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Information Technology in the healthcare sector can save lives, time and money

category national | sci-tech | press release author Friday November 07, 2008 15:02author by Healthcare Informatics Society of Irelandauthor email kelli at ics dot ieauthor phone 016447848 Report this post to the editors

The Healthcare Informatics Society of Ireland (HISI) spoke out today, in advance of their 13th Annual Conference, about the need to increase the confidence of political and management decision makers in using and investing in information and communication technology (ICT). HISI also identified the need to raise public awareness of how critical a role ICT plays in the current delivery of services. In today’s economic climate HISI stresses that technology is crucial to the drive for efficiencies and effectiveness within the sector because it underpins and supports the development of services.

PRESS RELEASE FOR IMMEDIATE RELEASE
6 November 2008

Information Technology in the healthcare sector can save lives, time and money

6 November 2008, Dublin - The Healthcare Informatics Society of Ireland (HISI) spoke out today, in advance of their 13th Annual Conference, about the need to increase the confidence of political and management decision makers in using and investing in information and communication technology (ICT). HISI also identified the need to raise public awareness of how critical a role ICT plays in the current delivery of services. In today’s economic climate HISI stresses that technology is crucial to the drive for efficiencies and effectiveness within the sector because it underpins and supports the development of services.

“Everyone should be aware of the potential for information technology to improve Ireland’s health service, as it is recognised that its effective implementation is key to improving patient care and achieving service efficiencies,” commented Gerard Hurl, Chairman of HISI. “Despite the perceived lack of success of major projects in healthcare ICT, it is important that we understand the major reasons for such failures and take the appropriate steps to ensure that we utilise technology effectively and maximise its potential.”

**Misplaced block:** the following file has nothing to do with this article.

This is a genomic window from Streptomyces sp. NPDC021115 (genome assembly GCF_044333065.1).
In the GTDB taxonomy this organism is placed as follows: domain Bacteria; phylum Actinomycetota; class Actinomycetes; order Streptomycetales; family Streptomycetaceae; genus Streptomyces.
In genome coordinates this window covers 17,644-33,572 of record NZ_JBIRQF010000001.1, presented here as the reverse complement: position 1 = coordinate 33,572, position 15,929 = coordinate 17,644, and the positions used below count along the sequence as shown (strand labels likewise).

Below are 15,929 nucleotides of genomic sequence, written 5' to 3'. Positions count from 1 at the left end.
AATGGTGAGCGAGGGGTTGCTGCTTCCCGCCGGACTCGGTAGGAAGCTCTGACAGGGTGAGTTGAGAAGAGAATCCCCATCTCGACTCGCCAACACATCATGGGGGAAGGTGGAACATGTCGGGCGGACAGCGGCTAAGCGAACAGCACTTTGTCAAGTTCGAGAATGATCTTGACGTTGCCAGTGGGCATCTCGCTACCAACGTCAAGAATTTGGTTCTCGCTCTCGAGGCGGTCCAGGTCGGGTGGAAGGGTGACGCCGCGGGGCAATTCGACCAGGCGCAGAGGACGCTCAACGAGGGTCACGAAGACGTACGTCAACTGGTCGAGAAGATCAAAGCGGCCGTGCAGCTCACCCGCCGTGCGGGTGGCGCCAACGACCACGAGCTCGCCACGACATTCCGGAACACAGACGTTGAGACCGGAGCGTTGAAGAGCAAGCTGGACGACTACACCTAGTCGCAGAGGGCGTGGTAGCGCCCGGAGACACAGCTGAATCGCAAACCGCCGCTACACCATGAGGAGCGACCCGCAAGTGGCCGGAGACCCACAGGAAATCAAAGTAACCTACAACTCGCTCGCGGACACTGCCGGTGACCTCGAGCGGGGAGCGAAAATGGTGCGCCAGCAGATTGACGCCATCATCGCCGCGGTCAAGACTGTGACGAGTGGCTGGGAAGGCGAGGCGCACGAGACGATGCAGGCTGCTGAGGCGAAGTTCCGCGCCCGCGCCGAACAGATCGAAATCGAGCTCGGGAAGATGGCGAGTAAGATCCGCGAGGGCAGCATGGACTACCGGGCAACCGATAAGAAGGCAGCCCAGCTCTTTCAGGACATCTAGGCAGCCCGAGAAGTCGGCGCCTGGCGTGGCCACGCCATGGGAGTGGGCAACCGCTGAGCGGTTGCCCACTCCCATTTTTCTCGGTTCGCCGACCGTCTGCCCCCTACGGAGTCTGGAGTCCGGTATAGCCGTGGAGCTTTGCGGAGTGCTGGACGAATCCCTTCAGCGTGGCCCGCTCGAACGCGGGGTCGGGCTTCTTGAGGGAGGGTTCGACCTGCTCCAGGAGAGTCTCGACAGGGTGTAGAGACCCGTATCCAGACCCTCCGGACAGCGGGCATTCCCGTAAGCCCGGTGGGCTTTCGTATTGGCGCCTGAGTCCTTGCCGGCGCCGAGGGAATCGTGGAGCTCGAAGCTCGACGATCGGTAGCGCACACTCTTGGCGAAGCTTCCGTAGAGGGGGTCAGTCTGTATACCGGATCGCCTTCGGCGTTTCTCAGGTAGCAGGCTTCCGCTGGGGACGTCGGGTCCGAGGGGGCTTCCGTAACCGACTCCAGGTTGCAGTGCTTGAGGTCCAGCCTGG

At the simplest level, lack of success in utilising ICT is not because of the systems and the technology: “Failure occurs when there is an absence of understanding of what we expect ICT to deliver, a lack of planning to determine how we will use it, and a lack of commitment to deal with its impact,” explains Hurl. “Additionally, the identification of appropriate, dedicated resources for ICT implementation is crucial to success.”

Among the largest barriers to technology integration in the health sector today are tight budgets and perceived high costs. However, properly implemented information systems deliver positive return on investment while improving health services. Studies by PriceWaterhouseCoopers have demonstrated that adding more IT capital may be associated with reduced costs per bed even in same year analyses. In order for information systems to yield benefits, buy-in is needed from all involved, i.e. not just the software vendors or IT professionals, but also from the hospital staff who will implement them.

“Look at any other industry and immediately you can see how investing in technology has increased productivity and reduced costs. For example, many airlines now have automated check-in kiosks or online check-in; and banks have generated significant efficiencies through banking on line,” Hurl observed. “Technology has significantly improved other industries and now the health sector needs to take advantage of similar opportunities presented by ICT.”